A two-day spin in a trio of personal favourite cars; what better way to celebrate the broad, varied and exciting range of models manufacturers have launched over the past 12 months? Our three testers selected their favourite individual machines and drove them from one end of Wales to the other – just because they could.
The cars of choice were a VW Golf GTI Clubsport S, McLaren 570GT and Mercedes-Benz E-Class Estate. One of these – the limited-edition, 306bhp Golf – was better equipped than the others to deal with the torrential rain that happened to coincide with much of the test. That was mainly thanks to its front-driven chassis and Pirelli P Zero tyres that had temporarily replaced its usual track-focused Michelin Pilot Sport Cup 2s.
The rubber’s interaction with the road defines what is so extraordinarily good about the car. Its front end is so finely fettled that despite being the most powerful Golf GTI yet, it deploys its 2.0-litre turbo’s power with virtually no torque steer. This hotter-than-hot hatch remains assuredly brilliant when driven hard – especially in full-on ‘Nordschleife’ state of tune – yet is still captivating, calm and crisp during day-to-day driving. Of course, its real trump card is that despite jettisoning its rear seat and spare tyre during its weight-loss programme, it retains so much innate Golf-ness. It’s a useable, comfortable and refined hatchback, but one that just happens to feature a rocket motor.
On to the McLaren 570GT – which proves nowhere near as exhausting to drive for 12-hour stretches over two consecutive days as you might expect. Its multi-adjustable driving position is superbly judged, the heated, electrically moveable seats innately welcoming.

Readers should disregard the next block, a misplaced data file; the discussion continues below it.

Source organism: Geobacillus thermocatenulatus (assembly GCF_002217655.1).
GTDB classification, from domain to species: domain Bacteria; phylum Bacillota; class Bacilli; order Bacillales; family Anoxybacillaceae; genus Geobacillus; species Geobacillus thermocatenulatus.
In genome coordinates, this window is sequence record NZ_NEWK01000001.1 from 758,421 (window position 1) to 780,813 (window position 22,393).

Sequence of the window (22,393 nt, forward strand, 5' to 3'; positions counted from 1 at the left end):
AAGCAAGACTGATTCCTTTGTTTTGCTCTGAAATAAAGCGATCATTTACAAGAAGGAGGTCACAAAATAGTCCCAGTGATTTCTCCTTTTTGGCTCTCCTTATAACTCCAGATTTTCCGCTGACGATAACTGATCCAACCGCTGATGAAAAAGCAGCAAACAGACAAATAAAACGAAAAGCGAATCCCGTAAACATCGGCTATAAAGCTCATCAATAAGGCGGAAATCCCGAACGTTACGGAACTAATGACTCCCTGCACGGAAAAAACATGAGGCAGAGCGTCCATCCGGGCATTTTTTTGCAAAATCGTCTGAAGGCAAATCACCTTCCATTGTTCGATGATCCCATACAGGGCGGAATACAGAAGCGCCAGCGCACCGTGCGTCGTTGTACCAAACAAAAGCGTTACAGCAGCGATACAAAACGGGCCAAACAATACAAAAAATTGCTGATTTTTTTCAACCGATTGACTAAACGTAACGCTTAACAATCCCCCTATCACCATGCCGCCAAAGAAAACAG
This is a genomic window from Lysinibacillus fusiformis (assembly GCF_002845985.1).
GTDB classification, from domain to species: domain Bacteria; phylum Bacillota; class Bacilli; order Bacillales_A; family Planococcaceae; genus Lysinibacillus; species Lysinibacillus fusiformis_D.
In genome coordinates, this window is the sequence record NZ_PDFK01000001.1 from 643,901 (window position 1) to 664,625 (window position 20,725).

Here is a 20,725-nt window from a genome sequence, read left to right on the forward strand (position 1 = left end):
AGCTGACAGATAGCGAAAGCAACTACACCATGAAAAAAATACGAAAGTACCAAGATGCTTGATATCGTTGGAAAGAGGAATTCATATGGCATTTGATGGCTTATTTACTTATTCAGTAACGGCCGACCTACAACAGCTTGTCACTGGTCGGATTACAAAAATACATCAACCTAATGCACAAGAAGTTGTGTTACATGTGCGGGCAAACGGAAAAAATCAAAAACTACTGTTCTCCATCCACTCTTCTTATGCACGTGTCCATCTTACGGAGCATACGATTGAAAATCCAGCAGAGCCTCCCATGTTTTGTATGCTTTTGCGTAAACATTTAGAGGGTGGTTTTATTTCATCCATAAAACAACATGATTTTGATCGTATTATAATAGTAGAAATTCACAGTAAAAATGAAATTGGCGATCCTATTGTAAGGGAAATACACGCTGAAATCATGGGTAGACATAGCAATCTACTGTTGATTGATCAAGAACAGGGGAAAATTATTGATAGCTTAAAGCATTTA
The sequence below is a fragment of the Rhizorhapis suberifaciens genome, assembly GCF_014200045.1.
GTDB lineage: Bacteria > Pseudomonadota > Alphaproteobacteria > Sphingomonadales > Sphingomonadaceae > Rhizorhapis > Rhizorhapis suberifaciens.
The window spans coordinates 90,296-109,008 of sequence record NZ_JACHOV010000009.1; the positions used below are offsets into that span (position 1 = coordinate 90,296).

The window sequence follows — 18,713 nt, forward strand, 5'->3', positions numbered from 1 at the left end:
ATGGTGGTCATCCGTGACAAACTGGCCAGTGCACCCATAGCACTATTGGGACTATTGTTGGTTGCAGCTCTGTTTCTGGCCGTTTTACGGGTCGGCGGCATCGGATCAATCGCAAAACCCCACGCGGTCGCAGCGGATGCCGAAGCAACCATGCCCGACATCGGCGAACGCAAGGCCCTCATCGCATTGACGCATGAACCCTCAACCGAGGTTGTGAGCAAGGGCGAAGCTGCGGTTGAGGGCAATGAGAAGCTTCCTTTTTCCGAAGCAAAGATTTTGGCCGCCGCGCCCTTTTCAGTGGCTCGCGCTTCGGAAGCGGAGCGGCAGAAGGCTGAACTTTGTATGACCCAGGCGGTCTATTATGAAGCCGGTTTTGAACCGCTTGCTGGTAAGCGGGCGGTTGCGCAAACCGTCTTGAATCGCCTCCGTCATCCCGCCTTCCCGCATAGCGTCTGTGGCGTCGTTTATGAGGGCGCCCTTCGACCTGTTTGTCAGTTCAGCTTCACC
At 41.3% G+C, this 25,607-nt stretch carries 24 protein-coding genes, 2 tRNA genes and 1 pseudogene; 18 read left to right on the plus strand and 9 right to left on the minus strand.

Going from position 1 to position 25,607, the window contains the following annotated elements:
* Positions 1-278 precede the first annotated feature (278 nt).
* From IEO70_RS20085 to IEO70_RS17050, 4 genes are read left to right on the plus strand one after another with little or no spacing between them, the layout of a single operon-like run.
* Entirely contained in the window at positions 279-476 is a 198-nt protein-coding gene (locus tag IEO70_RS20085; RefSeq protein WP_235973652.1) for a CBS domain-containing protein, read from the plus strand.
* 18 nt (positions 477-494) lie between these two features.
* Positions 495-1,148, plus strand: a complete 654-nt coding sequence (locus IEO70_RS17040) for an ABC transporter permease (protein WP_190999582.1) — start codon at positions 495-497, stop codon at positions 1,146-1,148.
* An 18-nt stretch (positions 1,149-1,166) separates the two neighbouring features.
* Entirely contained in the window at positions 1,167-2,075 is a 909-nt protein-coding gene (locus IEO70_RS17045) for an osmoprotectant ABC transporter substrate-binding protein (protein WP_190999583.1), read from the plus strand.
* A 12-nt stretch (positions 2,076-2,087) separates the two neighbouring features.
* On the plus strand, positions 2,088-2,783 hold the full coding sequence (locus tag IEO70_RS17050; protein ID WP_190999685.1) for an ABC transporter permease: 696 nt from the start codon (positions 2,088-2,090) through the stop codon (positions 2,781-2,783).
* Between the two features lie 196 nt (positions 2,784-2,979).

The model’s GT moniker comes into its own over our Welsh route’s single-track, uneven roads and hardly accessible shoot locations, aided in part by a standard-fit nose-lifter, while at a trot the exhaust is quieter than the 570S’s. The McLaren is hardly discreet, agreed, but its presence seems amazingly subtle compared with some supercars’ – if not lined up next to with its hatchback and estate counterparts here.
The 570GT’s chassis set-up is 15% softer than that of the 570S, and the steering slightly slower, ensuring lovely, smooth progress and brilliant body composure over even these poor surfaces. Wales may not be the McLaren’s natural proving ground, but terrific steering and brakes plus an engaging drivetrain are the icing on the cake.
Finally, the Mercedes E350d Estate. This solid, sophisticated mile-muncher never once loses sight of its inherent versatility, and consumes storm-ravaged country roads with reassuring ease. Its very ‘boring’ nature pays dividends when the going gets tough – and when the other contenders have run out of space in which to store overnight bags, camera equipment and essential road-test supplies.
The E350 d would make a superb family car, thanks to its unusual and beautifully enveloping blend of luxury, richness and comfort. Its performance, handling and grip are far from shamed by those of its 300bhp hot hatch and 570bhp supercar rivals here, even if it approaches its dynamic limits more quickly. With its comfortable seats, 600-mile fuel tank and radar cruise control, it’s the undisputed long-distance champ of the trio.